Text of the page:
Genotypic adaptations associated with prolonged persistence of Lactobacillus plantarum in the murine digestive tract

Authors

  • Hermien van Bokhorst-van de Veen,

    1. TI Food & Nutrition, Wageningen, The Netherlands
    2. NIZO Food Research, Ede, The Netherlands
    3. Laboratory of Microbiology, Wageningen University and Research Centre, Wageningen, The Netherlands
    4. Food & Biobased Research, Wageningen University and Research Centre, Wageningen, The Netherlands
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  • Maaike J. Smelt,

    1. TI Food & Nutrition, Wageningen, The Netherlands
    2. Pathology and Medical Biology, Section Immunoendocrinology, University Medical Centre Groningen, Groningen, The Netherlands
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  • Michiel Wels,

    1. TI Food & Nutrition, Wageningen, The Netherlands
    2. NIZO Food Research, Ede, The Netherlands
    3. Centre for Molecular and Biomolecular Informatics, Radboud University Medical Centre, Nijmegen, The Netherlands
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  • Sacha A. F. T. van Hijum,

    1. TI Food & Nutrition, Wageningen, The Netherlands
    2. NIZO Food Research, Ede, The Netherlands
    3. Centre for Molecular and Biomolecular Informatics, Radboud University Medical Centre, Nijmegen, The Netherlands
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  • Paul de Vos,

    1. TI Food & Nutrition, Wageningen, The Netherlands
    2. Pathology and Medical Biology, Section Immunoendocrinology, University Medical Centre Groningen, Groningen, The Netherlands
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  • Prof. Michiel Kleerebezem,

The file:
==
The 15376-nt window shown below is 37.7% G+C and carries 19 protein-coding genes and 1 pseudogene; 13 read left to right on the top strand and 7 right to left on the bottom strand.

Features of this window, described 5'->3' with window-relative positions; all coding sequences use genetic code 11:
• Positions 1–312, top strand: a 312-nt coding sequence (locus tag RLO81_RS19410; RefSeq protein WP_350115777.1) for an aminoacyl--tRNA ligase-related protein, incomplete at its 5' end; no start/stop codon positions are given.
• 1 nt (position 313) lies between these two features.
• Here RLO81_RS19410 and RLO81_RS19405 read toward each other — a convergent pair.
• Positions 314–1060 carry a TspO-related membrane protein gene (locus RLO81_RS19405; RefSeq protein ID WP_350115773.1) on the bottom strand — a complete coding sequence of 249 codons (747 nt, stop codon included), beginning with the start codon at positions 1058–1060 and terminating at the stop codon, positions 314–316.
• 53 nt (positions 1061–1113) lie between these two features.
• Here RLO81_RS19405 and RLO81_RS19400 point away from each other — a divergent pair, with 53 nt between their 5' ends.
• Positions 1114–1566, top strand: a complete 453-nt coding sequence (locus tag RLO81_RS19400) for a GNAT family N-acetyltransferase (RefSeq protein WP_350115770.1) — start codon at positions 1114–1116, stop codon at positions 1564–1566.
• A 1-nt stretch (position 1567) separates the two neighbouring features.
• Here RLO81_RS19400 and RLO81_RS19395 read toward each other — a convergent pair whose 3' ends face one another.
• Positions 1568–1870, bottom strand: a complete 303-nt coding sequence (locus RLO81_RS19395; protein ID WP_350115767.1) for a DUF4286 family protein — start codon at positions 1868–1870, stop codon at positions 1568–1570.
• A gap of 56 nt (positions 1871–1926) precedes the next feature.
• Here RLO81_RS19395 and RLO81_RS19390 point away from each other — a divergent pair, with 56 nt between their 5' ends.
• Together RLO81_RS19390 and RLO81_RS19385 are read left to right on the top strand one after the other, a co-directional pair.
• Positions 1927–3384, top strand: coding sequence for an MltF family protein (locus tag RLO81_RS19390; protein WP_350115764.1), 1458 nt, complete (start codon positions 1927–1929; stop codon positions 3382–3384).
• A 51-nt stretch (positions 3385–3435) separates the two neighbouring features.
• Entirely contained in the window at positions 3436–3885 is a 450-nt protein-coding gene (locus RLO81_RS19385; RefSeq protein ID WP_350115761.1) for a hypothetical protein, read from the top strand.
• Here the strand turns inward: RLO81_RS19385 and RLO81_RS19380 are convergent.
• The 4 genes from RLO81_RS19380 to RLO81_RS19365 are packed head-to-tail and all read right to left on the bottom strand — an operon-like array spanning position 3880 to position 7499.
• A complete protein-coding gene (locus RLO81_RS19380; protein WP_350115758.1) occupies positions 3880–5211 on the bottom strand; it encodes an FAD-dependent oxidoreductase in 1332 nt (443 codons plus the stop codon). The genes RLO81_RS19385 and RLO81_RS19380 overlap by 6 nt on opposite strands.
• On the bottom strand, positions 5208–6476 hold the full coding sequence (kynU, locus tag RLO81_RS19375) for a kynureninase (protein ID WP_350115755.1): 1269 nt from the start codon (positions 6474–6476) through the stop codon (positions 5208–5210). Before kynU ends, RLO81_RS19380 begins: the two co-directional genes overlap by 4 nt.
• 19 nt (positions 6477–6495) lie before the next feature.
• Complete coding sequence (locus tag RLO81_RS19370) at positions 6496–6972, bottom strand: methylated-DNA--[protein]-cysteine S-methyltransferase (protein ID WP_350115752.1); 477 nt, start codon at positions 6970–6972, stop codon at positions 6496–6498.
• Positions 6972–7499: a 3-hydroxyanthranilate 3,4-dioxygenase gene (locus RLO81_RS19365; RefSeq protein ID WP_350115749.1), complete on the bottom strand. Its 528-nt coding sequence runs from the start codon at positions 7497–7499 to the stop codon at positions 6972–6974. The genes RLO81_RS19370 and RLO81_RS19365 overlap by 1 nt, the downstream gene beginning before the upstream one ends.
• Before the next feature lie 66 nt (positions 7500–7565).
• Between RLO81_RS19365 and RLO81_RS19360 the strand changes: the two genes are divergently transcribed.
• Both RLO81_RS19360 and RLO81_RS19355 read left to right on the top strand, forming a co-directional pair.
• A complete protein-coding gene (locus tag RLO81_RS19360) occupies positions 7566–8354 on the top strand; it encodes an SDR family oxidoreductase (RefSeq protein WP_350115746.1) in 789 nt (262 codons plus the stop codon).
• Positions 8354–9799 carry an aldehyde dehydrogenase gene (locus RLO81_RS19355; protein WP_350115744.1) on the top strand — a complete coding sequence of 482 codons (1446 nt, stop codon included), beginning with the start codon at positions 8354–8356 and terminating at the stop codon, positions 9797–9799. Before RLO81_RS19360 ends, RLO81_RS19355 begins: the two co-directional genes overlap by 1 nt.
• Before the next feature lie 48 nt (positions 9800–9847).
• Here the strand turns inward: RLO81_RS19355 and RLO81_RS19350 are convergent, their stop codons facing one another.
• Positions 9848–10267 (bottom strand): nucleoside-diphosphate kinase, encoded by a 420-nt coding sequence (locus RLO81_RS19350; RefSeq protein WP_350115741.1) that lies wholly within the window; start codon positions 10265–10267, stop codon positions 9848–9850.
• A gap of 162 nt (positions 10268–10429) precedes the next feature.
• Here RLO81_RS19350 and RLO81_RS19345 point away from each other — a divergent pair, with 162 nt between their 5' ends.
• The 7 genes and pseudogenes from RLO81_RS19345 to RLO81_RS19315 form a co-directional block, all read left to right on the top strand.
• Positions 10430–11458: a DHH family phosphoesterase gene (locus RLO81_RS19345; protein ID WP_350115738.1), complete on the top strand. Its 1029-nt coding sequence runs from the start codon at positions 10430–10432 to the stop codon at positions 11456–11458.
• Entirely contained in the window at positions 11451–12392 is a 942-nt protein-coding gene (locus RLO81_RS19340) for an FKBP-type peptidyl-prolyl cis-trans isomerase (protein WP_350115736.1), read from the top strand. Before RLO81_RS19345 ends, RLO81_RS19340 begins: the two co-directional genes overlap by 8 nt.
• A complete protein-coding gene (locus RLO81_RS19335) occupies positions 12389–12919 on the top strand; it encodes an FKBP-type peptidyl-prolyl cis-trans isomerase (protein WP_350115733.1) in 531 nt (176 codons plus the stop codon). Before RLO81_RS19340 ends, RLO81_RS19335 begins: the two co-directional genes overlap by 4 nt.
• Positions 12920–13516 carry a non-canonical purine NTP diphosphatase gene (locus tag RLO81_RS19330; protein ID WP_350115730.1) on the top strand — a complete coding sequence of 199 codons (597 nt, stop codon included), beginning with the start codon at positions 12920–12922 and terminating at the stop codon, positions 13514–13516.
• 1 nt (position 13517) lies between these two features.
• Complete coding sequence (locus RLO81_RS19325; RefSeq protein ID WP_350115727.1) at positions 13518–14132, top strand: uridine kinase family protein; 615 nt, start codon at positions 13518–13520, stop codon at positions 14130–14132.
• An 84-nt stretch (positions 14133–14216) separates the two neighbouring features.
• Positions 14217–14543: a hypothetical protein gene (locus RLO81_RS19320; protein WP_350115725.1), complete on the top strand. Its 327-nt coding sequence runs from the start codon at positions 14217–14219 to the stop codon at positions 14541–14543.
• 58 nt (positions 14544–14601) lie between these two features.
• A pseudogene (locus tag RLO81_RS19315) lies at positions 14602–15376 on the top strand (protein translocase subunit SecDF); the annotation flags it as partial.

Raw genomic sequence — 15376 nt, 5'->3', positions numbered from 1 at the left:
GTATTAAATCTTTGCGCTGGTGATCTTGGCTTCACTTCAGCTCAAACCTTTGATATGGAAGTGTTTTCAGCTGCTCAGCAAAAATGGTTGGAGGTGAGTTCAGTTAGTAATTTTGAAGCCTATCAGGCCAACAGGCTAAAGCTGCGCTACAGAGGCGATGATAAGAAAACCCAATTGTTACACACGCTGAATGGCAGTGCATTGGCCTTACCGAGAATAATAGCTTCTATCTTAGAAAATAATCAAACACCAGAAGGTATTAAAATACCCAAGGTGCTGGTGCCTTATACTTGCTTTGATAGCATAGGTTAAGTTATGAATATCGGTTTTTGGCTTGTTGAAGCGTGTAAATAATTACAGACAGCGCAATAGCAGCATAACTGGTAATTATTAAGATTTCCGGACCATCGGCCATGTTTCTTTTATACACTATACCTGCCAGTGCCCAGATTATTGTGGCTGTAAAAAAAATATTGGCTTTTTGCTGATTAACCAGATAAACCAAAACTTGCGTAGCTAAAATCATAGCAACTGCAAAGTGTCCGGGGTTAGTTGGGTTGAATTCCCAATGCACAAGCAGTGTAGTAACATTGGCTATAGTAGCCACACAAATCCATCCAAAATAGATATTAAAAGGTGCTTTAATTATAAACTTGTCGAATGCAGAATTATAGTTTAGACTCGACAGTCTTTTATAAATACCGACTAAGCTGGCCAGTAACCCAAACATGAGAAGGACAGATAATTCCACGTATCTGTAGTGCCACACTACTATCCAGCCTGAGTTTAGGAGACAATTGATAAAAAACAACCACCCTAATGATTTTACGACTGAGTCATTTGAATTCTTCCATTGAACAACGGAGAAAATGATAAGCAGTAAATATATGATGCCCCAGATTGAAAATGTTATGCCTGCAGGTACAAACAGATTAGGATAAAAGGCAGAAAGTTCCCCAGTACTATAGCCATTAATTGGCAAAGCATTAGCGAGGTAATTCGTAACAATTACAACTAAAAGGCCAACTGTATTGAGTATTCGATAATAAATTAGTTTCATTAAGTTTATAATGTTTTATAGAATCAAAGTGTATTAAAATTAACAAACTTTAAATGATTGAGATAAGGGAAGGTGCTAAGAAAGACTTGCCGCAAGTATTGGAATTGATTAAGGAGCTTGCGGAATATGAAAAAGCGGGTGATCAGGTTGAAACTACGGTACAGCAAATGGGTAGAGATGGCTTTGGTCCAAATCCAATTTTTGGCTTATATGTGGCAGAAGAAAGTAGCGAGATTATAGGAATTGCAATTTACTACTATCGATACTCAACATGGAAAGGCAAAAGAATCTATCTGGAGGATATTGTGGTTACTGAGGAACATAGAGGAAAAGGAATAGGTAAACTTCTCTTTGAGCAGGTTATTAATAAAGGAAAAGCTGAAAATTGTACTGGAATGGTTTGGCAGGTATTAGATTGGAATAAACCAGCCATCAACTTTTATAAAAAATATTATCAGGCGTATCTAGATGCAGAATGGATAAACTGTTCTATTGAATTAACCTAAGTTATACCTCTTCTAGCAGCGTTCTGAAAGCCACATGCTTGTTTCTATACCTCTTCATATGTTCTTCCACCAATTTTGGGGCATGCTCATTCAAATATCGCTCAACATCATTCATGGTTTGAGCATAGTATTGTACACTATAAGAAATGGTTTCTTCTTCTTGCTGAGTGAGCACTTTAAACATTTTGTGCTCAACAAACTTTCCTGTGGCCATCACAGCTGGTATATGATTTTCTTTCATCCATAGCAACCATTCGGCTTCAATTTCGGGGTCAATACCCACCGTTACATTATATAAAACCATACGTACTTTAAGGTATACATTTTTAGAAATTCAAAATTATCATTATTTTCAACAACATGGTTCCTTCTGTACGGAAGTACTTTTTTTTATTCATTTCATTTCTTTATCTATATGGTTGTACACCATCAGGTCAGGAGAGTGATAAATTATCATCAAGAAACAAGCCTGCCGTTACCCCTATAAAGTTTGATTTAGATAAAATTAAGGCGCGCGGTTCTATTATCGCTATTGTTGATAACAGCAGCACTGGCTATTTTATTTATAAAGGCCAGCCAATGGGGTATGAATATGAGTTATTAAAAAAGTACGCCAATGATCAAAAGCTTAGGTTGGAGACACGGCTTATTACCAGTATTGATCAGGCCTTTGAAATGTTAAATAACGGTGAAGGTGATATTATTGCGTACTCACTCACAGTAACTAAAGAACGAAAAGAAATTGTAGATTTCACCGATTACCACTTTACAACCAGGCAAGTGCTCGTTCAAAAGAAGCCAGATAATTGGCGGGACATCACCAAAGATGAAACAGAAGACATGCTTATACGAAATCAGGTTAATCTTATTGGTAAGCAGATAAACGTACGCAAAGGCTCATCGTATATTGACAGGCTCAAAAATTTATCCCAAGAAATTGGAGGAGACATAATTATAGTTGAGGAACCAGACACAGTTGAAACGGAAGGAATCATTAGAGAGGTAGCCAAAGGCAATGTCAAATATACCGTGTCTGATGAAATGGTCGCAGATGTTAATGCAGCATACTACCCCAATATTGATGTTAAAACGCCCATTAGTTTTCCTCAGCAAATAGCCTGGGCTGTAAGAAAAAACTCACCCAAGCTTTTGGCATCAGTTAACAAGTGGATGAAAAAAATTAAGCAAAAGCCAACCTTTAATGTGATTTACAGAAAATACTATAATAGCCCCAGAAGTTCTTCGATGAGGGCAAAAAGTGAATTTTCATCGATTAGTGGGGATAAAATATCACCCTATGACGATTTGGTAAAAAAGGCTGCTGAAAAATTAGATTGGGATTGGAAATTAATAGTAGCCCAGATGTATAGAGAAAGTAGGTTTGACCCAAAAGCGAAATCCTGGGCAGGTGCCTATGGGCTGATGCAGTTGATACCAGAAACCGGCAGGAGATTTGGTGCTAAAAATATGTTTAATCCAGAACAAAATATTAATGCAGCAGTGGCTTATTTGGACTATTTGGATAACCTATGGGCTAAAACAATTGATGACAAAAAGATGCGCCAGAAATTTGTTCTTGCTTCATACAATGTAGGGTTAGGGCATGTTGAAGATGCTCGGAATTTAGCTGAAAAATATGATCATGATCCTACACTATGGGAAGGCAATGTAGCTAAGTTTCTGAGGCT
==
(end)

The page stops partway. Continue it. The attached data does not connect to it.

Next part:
Corresponding author
    1. TI Food & Nutrition, Wageningen, The Netherlands
    2. NIZO Food Research, Ede, The Netherlands
    3. Host-Microbe Interactomics, Wageningen University and Research Centre, Wageningen, The Netherlands
    • Host-Microbe Interactomics, Wageningen University and Research Centre, P.O. Box 338, 6700 AH Wageningen, The Netherlands
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  • Peter A. Bron

    1. TI Food & Nutrition, Wageningen, The Netherlands
    2. NIZO Food Research, Ede, The Netherlands
    3. Kluyver Centre for Genomics of Industrial Fermentation, Delft, The Netherlands
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Abstract

Probiotic bacteria harbor effector molecules that confer health benefits, but also adaptation factors that enable them to persist in the gastrointestinal tract of the consumer. To study these adaptation factors, an antibiotic-resistant derivative of the probiotic model organism Lactobacillus plantarum WCFS1 was repeatedly exposed to the mouse digestive tract by three consecutive rounds of (re)feeding of the longest persisting colonies. This exposure to the murine intestine allowed the isolation of intestine-adapted derivatives of the original strain that displayed prolonged digestive tract residence time. Re-sequencing of the genomes of these adapted derivatives revealed single nucleotide polymorphisms as well as a single nucleotide insertion in comparison with the genome of the original WCFS1 strain. Detailed in silico analysis of the identified genomic modifications pinpointed that alterations in the coding regions of genes encoding cell envelope associated functions and energy metabolism appeared to be beneficial for the gastrointestinal tract survival of L. plantarum WCFS1. This work demonstrates the feasibility of experimental evolution for the enhancement of the gastrointestinal residence time of probiotic strains, while full-genome re-sequencing of the adapted isolates provided clues towards the bacterial functions involved. Enhanced gastrointestinal residence is industrially relevant because it enhances the efficacy of the delivery of viable probiotics in situ.

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